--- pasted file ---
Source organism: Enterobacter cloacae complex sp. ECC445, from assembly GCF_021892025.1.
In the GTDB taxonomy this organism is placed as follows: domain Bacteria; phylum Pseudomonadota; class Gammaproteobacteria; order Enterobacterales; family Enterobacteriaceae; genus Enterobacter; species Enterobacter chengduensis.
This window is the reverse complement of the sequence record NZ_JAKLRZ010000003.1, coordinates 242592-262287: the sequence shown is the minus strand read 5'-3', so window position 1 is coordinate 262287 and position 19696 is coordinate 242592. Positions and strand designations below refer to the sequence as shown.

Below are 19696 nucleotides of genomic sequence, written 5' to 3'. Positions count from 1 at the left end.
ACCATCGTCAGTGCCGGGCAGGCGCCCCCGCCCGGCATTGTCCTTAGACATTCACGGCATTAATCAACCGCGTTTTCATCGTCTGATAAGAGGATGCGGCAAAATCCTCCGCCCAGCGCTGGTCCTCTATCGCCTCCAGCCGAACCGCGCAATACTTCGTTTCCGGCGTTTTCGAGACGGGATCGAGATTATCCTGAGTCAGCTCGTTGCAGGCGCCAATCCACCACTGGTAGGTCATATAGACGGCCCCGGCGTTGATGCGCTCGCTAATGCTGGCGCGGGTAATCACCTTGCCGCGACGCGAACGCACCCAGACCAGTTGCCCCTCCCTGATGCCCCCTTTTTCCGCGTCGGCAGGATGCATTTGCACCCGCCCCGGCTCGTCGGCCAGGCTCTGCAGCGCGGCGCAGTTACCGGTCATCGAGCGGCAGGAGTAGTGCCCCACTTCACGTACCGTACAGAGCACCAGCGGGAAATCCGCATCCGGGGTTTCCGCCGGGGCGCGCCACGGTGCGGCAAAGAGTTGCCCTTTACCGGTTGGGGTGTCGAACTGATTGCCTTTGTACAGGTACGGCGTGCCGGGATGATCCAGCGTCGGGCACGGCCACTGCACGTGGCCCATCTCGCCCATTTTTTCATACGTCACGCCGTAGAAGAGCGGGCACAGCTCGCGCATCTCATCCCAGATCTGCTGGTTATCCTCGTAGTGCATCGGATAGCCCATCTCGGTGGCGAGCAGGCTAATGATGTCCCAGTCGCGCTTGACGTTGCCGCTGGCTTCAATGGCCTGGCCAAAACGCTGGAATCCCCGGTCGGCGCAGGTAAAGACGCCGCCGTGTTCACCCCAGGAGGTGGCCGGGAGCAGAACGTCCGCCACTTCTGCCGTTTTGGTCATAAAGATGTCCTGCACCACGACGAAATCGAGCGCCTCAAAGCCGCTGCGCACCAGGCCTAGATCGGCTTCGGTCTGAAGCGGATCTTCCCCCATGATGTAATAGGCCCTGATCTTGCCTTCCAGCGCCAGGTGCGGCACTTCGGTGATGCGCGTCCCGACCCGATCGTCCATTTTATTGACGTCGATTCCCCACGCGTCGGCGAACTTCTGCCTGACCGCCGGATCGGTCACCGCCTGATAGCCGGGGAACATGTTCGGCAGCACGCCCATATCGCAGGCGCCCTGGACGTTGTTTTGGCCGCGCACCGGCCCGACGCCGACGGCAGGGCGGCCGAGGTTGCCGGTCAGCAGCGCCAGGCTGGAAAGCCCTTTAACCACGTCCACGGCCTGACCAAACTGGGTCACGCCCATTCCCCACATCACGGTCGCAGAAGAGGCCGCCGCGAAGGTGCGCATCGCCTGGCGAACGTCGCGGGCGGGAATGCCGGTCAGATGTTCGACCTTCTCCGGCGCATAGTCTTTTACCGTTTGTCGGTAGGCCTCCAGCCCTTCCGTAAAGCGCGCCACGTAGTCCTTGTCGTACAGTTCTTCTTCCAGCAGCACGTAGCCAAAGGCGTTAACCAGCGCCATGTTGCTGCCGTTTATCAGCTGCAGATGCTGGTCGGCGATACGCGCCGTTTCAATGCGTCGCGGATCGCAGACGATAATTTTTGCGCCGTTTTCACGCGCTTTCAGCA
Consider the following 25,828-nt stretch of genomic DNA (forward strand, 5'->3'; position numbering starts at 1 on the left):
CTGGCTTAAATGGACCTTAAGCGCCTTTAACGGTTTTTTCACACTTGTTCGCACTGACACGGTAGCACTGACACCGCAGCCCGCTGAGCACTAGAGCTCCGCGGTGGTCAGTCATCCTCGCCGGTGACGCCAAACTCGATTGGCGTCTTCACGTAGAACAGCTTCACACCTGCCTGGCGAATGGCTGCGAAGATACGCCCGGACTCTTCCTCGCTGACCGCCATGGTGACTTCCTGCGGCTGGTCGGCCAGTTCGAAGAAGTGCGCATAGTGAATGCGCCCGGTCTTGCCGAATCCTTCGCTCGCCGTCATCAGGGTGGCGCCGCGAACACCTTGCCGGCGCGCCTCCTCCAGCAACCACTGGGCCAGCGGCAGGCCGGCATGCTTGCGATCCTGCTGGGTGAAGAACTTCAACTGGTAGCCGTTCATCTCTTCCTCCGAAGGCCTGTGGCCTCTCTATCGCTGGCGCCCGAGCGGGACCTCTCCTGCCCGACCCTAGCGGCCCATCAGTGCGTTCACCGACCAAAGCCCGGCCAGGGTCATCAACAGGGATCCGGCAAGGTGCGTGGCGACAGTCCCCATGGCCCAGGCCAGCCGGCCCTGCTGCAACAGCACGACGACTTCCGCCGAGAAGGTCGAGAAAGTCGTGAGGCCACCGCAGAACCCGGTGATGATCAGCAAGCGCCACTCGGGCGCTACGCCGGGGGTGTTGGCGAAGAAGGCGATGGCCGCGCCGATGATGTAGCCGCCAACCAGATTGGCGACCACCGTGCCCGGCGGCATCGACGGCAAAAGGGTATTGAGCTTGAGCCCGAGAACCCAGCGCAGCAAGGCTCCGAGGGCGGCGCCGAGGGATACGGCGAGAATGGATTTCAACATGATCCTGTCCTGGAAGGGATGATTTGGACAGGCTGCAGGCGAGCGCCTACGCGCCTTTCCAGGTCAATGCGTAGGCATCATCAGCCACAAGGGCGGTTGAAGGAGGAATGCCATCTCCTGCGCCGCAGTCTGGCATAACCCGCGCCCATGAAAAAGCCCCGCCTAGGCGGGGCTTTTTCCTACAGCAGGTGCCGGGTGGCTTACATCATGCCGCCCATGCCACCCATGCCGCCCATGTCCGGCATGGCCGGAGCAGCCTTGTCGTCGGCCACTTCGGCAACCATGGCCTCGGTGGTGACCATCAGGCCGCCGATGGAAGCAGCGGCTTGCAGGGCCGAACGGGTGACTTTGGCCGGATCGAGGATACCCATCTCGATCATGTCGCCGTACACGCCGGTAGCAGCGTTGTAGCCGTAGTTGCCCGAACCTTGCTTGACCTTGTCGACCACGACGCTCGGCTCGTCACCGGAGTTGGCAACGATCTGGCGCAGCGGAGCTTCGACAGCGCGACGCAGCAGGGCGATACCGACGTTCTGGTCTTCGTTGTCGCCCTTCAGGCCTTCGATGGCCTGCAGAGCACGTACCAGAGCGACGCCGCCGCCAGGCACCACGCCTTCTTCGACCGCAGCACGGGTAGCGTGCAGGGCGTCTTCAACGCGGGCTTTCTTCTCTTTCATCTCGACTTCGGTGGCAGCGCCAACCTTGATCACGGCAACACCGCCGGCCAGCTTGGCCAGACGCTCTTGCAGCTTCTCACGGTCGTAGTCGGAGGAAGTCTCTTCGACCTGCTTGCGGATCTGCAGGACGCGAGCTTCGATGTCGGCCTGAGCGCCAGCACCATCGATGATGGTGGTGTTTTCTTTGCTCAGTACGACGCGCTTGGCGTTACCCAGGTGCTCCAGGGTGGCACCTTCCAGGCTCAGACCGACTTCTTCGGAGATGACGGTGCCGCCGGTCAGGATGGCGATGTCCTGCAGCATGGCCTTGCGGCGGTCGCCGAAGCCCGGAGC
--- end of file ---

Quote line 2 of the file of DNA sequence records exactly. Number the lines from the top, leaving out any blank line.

In the GTDB taxonomy this organism is placed as follows: domain Bacteria; phylum Pseudomonadota; class Gammaproteobacteria; order Enterobacterales; family Enterobacteriaceae; genus Enterobacter; species Enterobacter chengduensis.